Wild About Portsmouth – Discovering Portsmouth’s Natural History Collection

Written by Christine Taylor, Curator of Natural History, Portsmouth Museums

In March 2018 Portsmouth City Council was awarded a £79,700 grant to deliver a ‘Wild about Portsmouth project in order to raise the profile of the city’s Natural History collection. In addition to appointing a curator and an assistant, the project enables the development of natural history advocates and a team of volunteers to work on and promote the collection. The project also aims to engage with people in a variety of ways, from family activities to specialist workshops, with the view of participants helping to inform priorities for collection development and new displays.

As a curator with over 20 years’ experience in Hampshire, I have always been aware of the collection but had very little knowledge of it. The last Natural History Curator was 10 years ago and, apart from the occasional request, little had been done to develop the collection. An initial overview showed that the collection was (mainly) in good condition, packed into archival and museum quality boxes awaiting rediscovery.

One of the first tasks was to get an idea of the scope of the collections and their associated collectors. Another task was to recruit volunteers to assist with rearranging the collections to get them into taxonomic order and to catalogue them or update the Modes database with provenance data. To date 10 volunteers have been recruited and are currently working on the geology, shell and botany collections. Once the entomology collections have rehoused over the next few months (the cabinets are currently stored side-on making access to them rather difficult), volunteers will be recruited to re-stage, re-organise and catalogue them.

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Derby Museums showcases 200 year old Captain Cook shells

200 years after being collected, a group of sea shells with links to Captain Cook’s voyages have been fully documented and photographed for the first time, and put on display in Derby Museum & Art Gallery, thanks to one of the museum’s Super Nature volunteers, Hannah Maddix. Donated to the museum in 1961, along with original documents dating to 1815, they are key to unlocking the secrets of 18th century shell studies. Fred Woodward, former president of the Conchological Society of Great Britain and Ireland, said: “The collection could be considered an equivalent to the Rosetta Stone since it contains shells with common names and Latin names not only used by Humphrey in his catalogues but also numbered by Humphrey himself, which until now has not been known.”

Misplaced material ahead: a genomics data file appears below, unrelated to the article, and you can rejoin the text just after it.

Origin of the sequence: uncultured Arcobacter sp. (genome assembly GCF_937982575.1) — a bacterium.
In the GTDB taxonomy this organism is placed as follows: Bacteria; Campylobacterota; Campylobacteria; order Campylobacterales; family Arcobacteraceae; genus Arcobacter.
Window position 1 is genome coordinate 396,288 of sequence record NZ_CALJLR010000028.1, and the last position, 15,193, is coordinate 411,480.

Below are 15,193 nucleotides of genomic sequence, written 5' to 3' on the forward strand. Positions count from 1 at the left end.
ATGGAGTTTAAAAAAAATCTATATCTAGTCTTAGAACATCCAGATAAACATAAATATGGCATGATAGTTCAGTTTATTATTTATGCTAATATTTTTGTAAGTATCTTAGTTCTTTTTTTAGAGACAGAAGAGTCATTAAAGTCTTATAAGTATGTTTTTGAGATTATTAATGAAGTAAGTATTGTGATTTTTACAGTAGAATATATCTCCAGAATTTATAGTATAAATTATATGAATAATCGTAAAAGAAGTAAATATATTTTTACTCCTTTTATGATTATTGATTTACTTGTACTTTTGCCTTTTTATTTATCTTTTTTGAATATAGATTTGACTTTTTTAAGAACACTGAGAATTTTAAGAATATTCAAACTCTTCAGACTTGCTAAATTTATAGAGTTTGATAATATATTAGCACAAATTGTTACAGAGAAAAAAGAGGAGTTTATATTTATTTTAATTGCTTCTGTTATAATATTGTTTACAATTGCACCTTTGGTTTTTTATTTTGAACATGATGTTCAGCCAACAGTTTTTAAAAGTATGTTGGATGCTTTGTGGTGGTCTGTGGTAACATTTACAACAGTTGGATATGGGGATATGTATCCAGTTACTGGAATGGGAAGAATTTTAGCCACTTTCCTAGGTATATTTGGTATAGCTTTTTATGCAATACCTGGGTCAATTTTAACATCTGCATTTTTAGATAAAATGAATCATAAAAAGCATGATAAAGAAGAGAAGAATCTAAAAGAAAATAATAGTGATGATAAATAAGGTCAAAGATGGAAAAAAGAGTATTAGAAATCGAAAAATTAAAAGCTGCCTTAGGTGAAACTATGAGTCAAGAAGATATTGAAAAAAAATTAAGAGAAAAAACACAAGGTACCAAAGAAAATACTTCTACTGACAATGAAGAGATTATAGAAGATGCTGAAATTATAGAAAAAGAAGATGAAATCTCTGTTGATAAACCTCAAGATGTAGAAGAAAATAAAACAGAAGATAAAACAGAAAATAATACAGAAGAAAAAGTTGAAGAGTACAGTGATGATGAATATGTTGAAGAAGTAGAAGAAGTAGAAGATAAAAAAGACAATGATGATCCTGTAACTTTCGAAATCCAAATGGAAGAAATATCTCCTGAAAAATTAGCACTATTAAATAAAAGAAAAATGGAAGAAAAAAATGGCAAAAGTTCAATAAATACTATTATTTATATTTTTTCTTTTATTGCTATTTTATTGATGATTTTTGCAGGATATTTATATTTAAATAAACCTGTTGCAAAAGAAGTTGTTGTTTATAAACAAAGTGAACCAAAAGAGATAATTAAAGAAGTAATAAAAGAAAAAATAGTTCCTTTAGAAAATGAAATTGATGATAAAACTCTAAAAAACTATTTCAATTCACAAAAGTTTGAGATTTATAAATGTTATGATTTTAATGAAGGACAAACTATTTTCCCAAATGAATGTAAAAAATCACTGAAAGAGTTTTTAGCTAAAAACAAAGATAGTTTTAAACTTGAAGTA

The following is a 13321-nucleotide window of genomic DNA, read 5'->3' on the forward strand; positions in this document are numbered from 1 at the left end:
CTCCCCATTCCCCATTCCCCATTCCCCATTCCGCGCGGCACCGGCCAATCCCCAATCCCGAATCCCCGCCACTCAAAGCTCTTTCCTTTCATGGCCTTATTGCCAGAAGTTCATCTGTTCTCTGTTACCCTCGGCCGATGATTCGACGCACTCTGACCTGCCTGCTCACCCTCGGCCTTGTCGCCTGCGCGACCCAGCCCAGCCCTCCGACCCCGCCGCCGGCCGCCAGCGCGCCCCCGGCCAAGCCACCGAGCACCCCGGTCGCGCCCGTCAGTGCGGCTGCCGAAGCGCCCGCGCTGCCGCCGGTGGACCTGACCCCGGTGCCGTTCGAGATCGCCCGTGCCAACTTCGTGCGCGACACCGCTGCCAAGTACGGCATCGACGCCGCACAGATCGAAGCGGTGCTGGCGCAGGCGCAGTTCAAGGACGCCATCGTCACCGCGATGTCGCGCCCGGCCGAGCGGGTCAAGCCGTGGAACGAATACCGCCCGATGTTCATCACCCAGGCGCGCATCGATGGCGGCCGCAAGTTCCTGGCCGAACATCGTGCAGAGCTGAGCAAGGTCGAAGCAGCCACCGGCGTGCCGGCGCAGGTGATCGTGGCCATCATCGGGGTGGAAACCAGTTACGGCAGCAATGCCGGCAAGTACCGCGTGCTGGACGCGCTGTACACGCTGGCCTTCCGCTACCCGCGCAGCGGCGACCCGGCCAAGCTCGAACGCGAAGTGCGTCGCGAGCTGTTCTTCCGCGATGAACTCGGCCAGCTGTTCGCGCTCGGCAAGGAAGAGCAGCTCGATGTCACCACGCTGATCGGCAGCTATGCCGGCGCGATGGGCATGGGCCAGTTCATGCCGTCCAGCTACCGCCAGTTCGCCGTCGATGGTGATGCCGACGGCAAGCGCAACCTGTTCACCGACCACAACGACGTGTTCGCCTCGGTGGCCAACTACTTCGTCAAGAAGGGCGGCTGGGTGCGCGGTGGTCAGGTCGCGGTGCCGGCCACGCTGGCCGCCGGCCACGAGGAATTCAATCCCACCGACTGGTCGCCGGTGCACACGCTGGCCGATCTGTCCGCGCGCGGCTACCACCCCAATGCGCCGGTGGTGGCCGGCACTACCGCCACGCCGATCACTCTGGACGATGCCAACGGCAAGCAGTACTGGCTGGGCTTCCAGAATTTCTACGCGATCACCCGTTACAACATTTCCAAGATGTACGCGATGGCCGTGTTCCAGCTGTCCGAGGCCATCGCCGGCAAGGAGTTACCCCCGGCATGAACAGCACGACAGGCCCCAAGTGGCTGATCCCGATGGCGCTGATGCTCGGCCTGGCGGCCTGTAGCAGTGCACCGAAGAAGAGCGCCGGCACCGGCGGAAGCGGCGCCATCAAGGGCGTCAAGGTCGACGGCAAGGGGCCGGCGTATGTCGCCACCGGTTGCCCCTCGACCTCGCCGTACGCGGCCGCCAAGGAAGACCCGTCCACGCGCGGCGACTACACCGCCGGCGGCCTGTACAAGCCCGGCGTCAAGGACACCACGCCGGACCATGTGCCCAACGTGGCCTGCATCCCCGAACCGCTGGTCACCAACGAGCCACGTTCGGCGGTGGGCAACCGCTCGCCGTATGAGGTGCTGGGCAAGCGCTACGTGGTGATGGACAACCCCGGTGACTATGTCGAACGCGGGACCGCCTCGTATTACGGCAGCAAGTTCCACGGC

Shell. Image: Derby Museums

Image: Derby Museums

The shells have a fascinating history. They were bought by a Mrs Borough in 1815 from George Humphrey, a London dealer in shells and ‘curiosities’ who in turn had bought shells collected on Captain Cook’s second and third voyages of discovery to Australia and New Zealand in the 1770s. It is almost certain that the Australian and New Zealand shells in the collection came from Captain Cook’s voyages. George Humphrey was one of the world’s first conchologists, and wrote numerous catalogues of important shell collections. The shells in Derby Museum have tiny numbers written on them by George Humphrey, and his original lists survived with the collection. This unique combination of actual specimens related to original lists provides a missing link for modern shell specialists, allowing them to translate long forgotten 18th century shell names into their modern equivalents.

Rachel Atherton, Co-production Curator at Derby Museums said:

“This wonderful collection of shells not only links to Captain Cook and the discovery of a continent, but also give us a glimpse into the early scientific study of shells.”

Shell. Image: Derby Museums

Image: Derby Museums

Hannah Maddix, who catalogued the collection, said:

“It was such a delight to research these shells and discover that we have specimens collected from all over the world. For over two hundred years they have remained desirable and beautiful objects, commonplace and yet still precious.”

The Borough family was once a prominent Derby family, originally called Borrow, living at Castlefields House, before moving to Chetwynd House, Shropshire in 1803. Mrs Borough’s shell collection was passed down in the Borough family until they were donated to Derby Museums in 1961, along with six Joseph Wright oil paintings and a portrait of Isaac Borrow, twice Mayor of Derby in 1730 and 1742.

The shells are on display in Derby Museum’s new nature gallery ‘notice nature feel joy’.